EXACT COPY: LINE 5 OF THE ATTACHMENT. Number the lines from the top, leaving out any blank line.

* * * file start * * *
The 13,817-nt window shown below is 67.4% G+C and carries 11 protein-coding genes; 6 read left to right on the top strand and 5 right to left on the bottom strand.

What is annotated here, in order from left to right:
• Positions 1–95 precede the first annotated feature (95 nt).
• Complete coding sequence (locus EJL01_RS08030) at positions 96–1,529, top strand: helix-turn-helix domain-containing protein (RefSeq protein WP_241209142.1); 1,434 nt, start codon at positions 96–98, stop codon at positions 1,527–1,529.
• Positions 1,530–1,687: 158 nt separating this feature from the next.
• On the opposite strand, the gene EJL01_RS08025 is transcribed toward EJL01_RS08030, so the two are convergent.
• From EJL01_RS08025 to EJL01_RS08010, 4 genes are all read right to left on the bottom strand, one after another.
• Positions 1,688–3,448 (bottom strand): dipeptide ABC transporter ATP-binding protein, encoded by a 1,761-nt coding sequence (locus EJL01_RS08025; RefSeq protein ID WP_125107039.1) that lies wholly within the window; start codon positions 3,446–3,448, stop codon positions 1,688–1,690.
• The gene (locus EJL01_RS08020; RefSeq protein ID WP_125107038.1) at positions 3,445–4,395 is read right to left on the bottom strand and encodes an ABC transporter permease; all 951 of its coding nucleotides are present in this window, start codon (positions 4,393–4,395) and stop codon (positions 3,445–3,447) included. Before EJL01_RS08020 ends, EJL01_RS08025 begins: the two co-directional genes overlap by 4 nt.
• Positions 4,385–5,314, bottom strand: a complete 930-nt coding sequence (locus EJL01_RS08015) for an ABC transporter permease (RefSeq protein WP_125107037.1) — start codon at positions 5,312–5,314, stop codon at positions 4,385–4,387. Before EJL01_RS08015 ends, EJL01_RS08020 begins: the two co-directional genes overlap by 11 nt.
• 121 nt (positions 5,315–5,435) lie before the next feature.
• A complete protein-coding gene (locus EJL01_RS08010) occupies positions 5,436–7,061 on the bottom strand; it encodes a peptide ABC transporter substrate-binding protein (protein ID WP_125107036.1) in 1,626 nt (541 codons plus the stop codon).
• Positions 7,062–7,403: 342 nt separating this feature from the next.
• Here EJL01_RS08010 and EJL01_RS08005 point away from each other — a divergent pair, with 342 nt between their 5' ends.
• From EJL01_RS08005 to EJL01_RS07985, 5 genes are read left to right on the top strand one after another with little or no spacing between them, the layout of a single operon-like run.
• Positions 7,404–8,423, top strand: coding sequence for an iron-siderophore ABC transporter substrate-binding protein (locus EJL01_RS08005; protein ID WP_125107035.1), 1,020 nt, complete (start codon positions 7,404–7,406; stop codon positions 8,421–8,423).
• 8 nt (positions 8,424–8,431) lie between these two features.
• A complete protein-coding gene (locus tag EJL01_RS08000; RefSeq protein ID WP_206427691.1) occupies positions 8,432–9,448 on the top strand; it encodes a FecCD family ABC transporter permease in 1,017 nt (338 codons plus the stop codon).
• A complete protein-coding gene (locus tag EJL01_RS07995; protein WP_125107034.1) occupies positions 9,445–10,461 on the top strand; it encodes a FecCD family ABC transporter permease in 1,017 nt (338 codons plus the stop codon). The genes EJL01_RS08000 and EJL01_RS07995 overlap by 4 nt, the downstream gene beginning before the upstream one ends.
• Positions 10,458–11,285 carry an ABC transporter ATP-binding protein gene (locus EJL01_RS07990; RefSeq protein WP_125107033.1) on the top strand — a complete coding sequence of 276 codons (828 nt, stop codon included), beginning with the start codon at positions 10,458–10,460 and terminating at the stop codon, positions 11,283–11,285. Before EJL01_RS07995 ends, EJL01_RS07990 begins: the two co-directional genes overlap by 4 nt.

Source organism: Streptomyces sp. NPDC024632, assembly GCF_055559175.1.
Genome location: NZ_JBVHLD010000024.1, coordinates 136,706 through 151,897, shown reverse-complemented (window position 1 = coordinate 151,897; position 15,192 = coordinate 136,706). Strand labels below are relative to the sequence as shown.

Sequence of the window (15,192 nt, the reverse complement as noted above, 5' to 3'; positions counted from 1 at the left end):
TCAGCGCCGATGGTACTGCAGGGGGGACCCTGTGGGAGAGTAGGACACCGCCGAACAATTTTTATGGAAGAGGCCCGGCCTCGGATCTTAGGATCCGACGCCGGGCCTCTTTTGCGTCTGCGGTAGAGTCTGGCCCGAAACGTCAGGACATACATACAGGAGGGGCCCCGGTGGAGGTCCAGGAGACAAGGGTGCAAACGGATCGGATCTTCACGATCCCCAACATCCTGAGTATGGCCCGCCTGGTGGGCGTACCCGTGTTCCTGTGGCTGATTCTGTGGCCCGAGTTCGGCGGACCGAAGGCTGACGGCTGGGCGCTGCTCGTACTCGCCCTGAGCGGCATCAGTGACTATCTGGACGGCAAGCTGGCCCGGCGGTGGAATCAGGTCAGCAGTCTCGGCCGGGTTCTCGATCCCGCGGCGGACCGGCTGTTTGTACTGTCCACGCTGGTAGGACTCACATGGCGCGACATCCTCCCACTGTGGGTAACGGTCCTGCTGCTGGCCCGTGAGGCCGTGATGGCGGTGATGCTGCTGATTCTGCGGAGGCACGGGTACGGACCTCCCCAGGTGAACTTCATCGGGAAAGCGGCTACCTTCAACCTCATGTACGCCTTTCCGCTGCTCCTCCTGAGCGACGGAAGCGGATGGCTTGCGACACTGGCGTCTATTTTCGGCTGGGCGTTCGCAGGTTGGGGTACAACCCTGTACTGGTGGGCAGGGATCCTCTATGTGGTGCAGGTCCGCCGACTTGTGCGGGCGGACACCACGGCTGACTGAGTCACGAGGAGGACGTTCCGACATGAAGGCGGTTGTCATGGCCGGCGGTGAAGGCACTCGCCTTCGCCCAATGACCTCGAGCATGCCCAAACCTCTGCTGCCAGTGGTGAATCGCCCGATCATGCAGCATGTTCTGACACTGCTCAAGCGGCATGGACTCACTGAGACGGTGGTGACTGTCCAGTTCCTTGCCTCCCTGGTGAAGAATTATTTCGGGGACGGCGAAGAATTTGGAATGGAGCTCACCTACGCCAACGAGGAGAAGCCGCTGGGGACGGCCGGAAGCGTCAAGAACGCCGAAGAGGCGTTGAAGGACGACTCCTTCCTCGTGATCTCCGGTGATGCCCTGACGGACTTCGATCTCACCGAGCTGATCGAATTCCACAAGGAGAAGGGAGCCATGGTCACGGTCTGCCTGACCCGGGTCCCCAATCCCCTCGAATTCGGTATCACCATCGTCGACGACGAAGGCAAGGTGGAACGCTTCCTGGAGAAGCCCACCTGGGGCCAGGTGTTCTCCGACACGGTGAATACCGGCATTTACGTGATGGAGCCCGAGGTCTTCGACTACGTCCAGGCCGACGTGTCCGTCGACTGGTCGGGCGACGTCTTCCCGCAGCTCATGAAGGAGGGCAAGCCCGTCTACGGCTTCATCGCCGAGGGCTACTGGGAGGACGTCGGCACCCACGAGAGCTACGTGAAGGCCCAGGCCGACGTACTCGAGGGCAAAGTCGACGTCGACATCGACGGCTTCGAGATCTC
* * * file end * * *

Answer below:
• Positions 1,530–1,687: 158 nt separating this feature from the next.